“Halal foods are considered to be healthy and hygienic. A growing number of non-Muslim consumers prefer halal foods, as they are deemed safer. As a result, the distribution of halal foods has expanded beyond traditional markets in cities such as Shanghai which has 80,000 Muslims,” he added.
China, the world’s largest producers and suppliers of consumer products and services, has taken Halal products seriously. China’s halal sector is expected to reach $1.9 trillion by 2021, a compound annual growth rate (CAGR) of 9 per cent from 2015, according to research.
China has a strong domestic demand for halal foods, estimated at $20 billion coming from the 26 million Muslim consumers. Even though China’s Muslim population is only 2 per cent, majority are settled in Northwest China including Xinjiang, Ningxia, Gansu and Qinghai provinces, accounting for 70 per cent of the total Muslim population in these regions.
Ahmed said: “The Muslim population is also younger than the national average and with more than 41 per cent of being younger than 19 years. This age profile and increase in the Muslim population are the key long-term drivers for domestic halal food consumption in China.”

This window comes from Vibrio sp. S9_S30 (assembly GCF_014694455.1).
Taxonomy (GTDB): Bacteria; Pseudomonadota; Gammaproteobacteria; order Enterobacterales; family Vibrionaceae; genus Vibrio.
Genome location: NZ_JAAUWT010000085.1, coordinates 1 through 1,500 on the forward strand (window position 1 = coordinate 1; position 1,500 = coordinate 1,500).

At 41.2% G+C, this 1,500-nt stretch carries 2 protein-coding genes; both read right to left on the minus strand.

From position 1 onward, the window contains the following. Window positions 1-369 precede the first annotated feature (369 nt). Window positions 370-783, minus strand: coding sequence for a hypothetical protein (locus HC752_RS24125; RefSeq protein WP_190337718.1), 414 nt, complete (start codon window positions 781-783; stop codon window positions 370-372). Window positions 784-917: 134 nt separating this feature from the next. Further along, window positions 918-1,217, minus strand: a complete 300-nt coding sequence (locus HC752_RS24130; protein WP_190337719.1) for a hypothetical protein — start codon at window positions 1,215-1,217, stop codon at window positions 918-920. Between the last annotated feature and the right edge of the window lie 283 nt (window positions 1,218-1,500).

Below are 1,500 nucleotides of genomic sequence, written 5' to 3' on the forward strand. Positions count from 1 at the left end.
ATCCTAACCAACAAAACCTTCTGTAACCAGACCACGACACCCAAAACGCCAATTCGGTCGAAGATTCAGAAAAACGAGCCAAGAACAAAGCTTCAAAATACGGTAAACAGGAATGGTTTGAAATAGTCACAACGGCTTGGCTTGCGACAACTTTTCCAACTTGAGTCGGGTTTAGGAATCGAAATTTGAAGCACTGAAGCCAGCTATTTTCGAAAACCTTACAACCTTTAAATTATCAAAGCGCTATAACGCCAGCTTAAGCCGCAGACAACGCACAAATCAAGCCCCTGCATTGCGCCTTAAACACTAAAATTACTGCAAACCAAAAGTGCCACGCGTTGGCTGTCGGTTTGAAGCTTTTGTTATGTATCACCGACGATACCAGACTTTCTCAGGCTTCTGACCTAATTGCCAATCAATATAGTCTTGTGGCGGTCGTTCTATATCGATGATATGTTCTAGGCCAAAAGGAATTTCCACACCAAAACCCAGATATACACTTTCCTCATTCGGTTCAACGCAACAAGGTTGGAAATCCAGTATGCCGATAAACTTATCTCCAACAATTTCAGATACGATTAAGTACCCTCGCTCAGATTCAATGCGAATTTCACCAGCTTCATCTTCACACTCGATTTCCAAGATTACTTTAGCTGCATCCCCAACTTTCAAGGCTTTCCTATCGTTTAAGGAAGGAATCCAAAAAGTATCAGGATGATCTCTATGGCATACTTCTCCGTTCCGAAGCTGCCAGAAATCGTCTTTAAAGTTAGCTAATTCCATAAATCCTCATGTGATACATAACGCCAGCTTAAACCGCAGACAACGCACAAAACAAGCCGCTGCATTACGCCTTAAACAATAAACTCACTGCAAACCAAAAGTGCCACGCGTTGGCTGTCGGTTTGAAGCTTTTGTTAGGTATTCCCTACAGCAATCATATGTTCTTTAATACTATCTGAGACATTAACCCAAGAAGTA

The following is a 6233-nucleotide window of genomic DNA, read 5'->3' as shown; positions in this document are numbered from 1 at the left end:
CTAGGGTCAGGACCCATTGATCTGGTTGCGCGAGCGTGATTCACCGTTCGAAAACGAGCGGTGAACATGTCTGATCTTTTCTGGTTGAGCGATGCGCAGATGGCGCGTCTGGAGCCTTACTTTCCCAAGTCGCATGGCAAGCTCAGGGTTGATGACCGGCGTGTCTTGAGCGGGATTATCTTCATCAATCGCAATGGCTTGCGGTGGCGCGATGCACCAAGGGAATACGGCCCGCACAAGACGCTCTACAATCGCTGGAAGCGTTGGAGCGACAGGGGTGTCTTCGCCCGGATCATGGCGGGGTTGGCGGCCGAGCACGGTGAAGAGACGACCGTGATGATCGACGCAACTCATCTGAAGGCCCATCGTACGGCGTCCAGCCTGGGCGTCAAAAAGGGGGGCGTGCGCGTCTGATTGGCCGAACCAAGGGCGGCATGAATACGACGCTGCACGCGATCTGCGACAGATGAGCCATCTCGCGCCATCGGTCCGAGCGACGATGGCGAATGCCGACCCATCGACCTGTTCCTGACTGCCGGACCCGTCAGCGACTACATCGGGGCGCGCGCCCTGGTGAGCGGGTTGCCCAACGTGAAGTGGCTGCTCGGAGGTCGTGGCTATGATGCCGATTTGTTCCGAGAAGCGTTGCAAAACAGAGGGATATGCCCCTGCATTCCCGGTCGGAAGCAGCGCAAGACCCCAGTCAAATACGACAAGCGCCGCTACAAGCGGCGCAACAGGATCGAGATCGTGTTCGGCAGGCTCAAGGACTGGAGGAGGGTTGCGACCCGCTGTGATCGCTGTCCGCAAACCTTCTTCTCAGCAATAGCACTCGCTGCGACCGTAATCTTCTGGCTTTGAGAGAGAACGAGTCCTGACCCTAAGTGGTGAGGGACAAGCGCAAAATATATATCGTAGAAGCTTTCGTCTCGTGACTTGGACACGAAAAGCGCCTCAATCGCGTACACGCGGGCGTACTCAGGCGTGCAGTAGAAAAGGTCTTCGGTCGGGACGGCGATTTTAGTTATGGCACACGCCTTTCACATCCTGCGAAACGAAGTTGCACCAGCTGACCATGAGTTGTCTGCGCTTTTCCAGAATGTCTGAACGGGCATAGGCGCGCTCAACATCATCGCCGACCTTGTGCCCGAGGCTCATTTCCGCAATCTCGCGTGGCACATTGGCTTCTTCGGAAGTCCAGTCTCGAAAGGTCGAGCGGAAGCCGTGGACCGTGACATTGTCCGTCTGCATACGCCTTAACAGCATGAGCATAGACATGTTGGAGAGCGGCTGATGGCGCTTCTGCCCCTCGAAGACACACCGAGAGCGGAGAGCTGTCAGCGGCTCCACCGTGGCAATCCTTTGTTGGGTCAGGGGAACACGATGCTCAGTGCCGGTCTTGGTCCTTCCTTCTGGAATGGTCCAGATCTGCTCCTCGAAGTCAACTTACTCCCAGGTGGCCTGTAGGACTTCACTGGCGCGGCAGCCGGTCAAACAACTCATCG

“China is witnessing a growth in the number of national halal food players as well as partial halal product lines. In addition to demand from Muslim population, growing popularity of halal foods as a healthy option is also driving demand,” he said.
“We have witnessed a strong response from the Chinese manufacturers – who are taking Halal products and distribution more seriously,” he added.
Globally, Muslim expenditure on food and beverage (F&B) was estimated at $1.12 billion in 2014 and potentially rising to $1.58 billion in 2020. Muslim expenditure makes up 16.7 per cent of global expenditure on F&B in 2014.
Orange Fairs and Exhibition, is organising Halal Expo, an international exposition to highlight the growth in the ethical, moral and halal and healthy living, products and services.
Halal Expo Dubai is the largest and most comprehensive Business-to-Business (B2B) halal exposition in the Middle East for the $2.3 trillion global halal industry. The event, which attracted participation from 13 countries in its previous edition and registered 3,700 trade visitors from 40 countries, expect larger trade participation where buyers and sellers of halal products and services are expected to do brisk business.
Ahmed added: “We are extremely delighted to welcome the Chinese Pavilion at the expo, which reflects the fact that the Halal products and services are expanding beyond the Muslim world.”
“Chinese Pavilion will help create greater consumer awareness on the global Halal products, halal standards and the benefits of consuming clean, green and halal products – a trend that is fast spreading worldwide,” he said.
Halal Expo Dubai focuses on a number of business verticals, including, halal food, halal beverage, halal fashion, halal cosmetics and personal care products, halal travel and tourism, halal hospitality, halal banking and finance, it stated. – TradeArabia News Service